Loving the Project Management Processes Pmbok Section

Before we get too deep into this chapter, learn this: You do not have to do every single project management process on every single project. The project manager and the project team must determine which project management processes are most appropriate for each project. Once the needed processes have been identified, the project manager and project team must also determine to what extent the processes are needed. The processes are tailored to their project. As a heuristic, larger projects require more detail than smaller projects.

The 44 project management processes have been recognized as good practices for most projects, but they are not a mandate for good practices on all projects. For your Project Management Institute (PMI) examination, however, you'll be tested on all of the project management processes in detail. Yep. Although you may not use all of the project management processes in the real world, the exam will test you on all of the processes as if you do. Why? Because there is, no doubt, more than one way to manage a project. PMI isn't stubborn enough to say it's our way or no way—that'd be unreasonable.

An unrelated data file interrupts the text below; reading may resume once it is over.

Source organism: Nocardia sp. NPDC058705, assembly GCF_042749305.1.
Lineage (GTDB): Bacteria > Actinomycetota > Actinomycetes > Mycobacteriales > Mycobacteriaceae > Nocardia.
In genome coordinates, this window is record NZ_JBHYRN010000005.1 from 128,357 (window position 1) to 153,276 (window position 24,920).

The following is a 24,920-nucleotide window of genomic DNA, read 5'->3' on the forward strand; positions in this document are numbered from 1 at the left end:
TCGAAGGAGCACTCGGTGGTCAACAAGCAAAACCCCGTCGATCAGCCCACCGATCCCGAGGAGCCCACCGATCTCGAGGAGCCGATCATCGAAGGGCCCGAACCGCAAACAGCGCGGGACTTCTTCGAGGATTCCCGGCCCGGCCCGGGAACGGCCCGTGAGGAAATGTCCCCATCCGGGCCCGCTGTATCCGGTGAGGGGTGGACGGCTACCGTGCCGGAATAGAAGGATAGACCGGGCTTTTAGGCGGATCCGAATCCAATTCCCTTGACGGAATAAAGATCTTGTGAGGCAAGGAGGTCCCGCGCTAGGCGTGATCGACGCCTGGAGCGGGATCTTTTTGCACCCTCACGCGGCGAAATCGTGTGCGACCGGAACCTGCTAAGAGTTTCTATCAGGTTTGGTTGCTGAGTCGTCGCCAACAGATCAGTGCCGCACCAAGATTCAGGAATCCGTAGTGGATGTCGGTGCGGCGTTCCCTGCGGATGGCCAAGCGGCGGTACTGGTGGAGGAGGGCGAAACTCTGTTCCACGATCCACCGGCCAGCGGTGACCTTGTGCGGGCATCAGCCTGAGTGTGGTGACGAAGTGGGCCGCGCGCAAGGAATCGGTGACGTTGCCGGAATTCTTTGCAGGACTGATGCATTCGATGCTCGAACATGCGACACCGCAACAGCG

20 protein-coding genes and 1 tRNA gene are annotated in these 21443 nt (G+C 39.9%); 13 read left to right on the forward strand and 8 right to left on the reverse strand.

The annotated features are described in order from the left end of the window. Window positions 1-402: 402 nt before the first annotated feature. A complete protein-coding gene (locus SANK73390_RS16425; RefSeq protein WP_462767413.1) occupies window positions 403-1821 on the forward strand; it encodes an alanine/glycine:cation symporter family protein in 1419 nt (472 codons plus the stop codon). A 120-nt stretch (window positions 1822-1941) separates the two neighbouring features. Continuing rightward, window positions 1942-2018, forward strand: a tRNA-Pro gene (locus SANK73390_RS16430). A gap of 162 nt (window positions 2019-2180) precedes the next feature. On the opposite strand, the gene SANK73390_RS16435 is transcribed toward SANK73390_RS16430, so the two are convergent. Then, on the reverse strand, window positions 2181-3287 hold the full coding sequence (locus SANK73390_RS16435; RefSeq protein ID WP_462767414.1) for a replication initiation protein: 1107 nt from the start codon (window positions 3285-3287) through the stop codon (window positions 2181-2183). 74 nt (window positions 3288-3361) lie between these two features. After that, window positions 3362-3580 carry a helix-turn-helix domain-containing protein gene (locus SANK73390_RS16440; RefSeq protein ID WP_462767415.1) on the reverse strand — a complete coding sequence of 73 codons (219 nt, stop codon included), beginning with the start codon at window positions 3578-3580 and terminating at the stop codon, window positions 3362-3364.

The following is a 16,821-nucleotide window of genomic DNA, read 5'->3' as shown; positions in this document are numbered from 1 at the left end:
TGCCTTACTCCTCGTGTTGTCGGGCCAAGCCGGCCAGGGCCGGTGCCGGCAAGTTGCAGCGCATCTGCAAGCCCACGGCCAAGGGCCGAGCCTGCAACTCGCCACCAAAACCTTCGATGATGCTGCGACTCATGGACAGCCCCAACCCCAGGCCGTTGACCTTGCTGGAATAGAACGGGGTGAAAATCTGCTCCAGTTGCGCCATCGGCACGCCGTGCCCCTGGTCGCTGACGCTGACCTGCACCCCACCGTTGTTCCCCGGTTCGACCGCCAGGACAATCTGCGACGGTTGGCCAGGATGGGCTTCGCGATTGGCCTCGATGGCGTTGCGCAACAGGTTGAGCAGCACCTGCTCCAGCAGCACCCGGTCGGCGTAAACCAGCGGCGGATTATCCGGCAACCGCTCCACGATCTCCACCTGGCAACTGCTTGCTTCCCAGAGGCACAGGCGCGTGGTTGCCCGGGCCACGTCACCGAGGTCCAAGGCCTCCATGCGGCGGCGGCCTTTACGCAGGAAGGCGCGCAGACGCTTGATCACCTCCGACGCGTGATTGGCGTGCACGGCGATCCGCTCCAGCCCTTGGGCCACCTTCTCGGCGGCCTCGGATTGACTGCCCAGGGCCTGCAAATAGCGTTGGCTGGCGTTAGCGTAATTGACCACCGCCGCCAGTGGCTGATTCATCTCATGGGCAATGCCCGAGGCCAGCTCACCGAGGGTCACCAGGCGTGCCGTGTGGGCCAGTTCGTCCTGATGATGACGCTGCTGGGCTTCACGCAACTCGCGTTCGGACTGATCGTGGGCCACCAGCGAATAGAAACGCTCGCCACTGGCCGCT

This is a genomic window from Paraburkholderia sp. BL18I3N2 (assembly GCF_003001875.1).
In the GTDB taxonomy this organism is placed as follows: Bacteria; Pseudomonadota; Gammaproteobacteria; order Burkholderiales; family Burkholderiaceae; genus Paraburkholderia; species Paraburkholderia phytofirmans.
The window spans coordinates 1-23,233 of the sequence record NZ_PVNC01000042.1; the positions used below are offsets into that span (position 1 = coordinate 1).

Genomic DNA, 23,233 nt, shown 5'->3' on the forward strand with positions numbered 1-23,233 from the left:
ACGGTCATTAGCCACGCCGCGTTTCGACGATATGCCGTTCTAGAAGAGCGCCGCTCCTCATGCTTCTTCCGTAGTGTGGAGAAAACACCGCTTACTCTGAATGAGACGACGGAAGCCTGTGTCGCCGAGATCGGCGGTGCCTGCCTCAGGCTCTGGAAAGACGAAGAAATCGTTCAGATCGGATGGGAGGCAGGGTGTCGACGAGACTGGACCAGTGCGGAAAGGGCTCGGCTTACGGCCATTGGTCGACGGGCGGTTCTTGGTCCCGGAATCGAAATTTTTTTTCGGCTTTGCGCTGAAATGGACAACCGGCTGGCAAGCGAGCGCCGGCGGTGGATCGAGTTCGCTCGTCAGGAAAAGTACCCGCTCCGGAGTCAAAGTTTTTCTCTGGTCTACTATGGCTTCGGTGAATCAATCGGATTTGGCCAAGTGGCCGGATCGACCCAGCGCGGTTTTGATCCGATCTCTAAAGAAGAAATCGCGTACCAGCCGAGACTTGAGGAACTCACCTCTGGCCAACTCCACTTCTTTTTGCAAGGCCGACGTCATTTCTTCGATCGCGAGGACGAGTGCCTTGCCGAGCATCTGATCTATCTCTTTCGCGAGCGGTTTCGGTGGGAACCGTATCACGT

The approach that PMI does take, however, is based somewhat on W. Edwards Deming's Plan-Do-Check-Act cycle, as Figure 3-1 demonstrates. In Deming's model, adapted by the American Society for Quality, the end of one process launches the start of another. For example, the end of the planning process allows the launch of the doing process. Once the work has been completed, you check it. Based on the results of your investigation, you'd move right into the acting process, which means you're responding to the results of your checking process.

PMI's project management model, which we'll see throughout this chapter, is a bit more involved than the Plan-Do-Check-Act approach. Figure 3-2 demonstrates the big picture of project management. The components of the model are called the process groups. Process groups are collections of the processes you'll be doing in different situations within your project. You've experienced, I'm sure, that projects are initiated, planned, executed, monitored and controlled, and then closed. There are distinct actions that fit nicely within each one of the process groups—that's the gist of this chapter.

Project Management Made Easy

Project Management Made Easy

What you need to know about… Project Management Made Easy! Project management consists of more than just a large building project and can encompass small projects as well. No matter what the size of your project, you need to have some sort of project management. How you manage your project has everything to do with its outcome.

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